The Pleasanton Police Department, Texas Department of Public Safety and Union Pacific Railroad Police joined together in a train safety enforcement operation on Wednesday, Oct. 25.
Union Pacific Railroad partners with Operation Lifesaver, a non-profit program dedicated to reducing collisions, fatalities and injuries at highway-rail crossings and trespassing on or near railroad tracks. A startling statistic about trains in the U.S. is about every three hours a person or vehicle is hit by a train.
“This operation helps increase awareness and save lives. We do not want someone to lose their lives tragically in a train collision,” said Pleasanton PD Chief Ronald Sanchez.
Over 30 citations were given between Pleasanton PD and local DPS officers in a two hour timespan for making illegal crossings on the train tracks at Fifth St., Adams St., Hwy. 97 and Commerce St. Fines for those citations start at $50 and can go up to $500.
Union Pacific Railroad and Operation Lifesaver offers nine basic tips for drivers at railroad crossings.
-Trains and cars don’t mix. Never race a train to the crossing — even if you tie, you lose.
-The train you see is closer and faster-moving than you think. If you see a train approaching, wait for it to go by before you proceed across the tracks.
-Be aware that trains cannot stop quickly. Even if the locomotive engineer sees you, a freight train moving at 55 miles per hour can take a mile or more to stop once the emergency brakes are applied. That’s 18 football fields!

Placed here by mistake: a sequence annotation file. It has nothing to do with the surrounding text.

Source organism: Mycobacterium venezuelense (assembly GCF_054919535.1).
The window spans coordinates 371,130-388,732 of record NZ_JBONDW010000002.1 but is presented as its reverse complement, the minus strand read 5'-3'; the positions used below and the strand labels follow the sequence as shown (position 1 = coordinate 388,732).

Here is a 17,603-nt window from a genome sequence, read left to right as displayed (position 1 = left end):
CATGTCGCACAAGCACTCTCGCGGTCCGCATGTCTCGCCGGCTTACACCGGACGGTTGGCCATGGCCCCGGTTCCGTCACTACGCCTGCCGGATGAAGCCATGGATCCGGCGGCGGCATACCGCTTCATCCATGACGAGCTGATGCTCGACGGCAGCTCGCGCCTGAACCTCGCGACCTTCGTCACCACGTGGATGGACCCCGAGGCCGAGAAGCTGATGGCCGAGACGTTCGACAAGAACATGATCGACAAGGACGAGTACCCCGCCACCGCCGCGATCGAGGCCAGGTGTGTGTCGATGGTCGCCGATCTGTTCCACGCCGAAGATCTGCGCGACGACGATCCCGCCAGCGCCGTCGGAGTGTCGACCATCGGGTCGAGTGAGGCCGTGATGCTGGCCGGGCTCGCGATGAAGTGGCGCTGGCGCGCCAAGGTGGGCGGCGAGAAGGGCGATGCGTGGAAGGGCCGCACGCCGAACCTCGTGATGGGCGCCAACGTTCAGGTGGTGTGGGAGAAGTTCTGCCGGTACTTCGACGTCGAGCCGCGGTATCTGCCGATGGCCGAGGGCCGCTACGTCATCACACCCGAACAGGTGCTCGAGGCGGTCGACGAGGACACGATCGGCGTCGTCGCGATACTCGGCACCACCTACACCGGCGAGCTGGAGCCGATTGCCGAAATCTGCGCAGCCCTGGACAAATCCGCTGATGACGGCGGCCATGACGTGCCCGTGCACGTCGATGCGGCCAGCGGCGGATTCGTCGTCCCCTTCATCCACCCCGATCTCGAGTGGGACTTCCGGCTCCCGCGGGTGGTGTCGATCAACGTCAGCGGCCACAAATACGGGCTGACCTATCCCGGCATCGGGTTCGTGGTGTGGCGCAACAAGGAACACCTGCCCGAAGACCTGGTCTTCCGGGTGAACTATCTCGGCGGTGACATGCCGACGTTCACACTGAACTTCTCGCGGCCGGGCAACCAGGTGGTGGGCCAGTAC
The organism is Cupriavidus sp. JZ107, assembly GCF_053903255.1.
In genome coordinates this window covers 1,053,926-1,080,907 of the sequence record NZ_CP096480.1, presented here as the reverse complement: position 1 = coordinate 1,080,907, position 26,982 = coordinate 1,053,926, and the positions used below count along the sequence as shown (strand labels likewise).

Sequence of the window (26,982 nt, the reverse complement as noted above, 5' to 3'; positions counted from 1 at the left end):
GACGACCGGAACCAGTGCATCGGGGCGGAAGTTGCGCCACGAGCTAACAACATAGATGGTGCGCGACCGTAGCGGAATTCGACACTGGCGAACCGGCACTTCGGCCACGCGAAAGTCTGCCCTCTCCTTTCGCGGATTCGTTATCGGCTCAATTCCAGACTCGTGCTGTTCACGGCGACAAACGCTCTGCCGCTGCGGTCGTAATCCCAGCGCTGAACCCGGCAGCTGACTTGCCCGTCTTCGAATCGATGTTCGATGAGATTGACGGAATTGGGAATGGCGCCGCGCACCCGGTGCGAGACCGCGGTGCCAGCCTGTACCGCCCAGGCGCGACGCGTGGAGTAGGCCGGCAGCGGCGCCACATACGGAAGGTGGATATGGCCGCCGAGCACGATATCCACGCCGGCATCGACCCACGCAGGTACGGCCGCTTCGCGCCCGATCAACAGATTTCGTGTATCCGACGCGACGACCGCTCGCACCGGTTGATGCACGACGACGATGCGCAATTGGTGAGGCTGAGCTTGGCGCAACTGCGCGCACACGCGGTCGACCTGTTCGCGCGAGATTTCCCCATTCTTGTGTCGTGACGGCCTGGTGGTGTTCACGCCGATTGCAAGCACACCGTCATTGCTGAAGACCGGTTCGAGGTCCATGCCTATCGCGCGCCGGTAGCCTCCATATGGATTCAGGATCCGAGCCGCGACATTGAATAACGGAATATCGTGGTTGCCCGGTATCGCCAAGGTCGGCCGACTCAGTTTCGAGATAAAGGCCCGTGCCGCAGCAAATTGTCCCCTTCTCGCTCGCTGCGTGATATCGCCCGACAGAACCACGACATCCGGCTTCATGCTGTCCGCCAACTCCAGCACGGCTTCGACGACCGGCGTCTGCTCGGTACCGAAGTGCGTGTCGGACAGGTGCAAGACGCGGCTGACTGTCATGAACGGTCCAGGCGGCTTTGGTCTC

-Never drive around lowered gates — it’s illegal and deadly. If you suspect a signal is malfunctioning, call the emergency number posted on or near the crossing signal or your local law enforcement agency.
-Do not get trapped on the tracks; proceed through a highway-rail grade crossing only if you are sure you can completely clear the crossing without stopping. Remember, the train is three feet wider than the tracks on both sides.
-If your vehicle ever stalls on the tracks, get out and get away from the tracks, even if you do not see a train. Locate the Emergency Notification System sign and call the number provided, telling them about the stalled vehicle. If a train is approaching, run toward the train but away from the tracks at a 45 degree angle. If you run in the same direction a train is traveling, you could be injured by flying debris.
-At a multiple track crossing waiting for a train to pass, watch out for a second train on the other tracks, approaching from either direction.
-When you need to cross train tracks, go to a designated crossing, look both ways, and cross the tracks quickly, without stopping. Remember it isn’t safe to stop closer than 15 feet from a rail.
-Always expect a train! Freight trains do not follow set schedules.
See our video taken last week by visiting www.pleasantonexpress.com.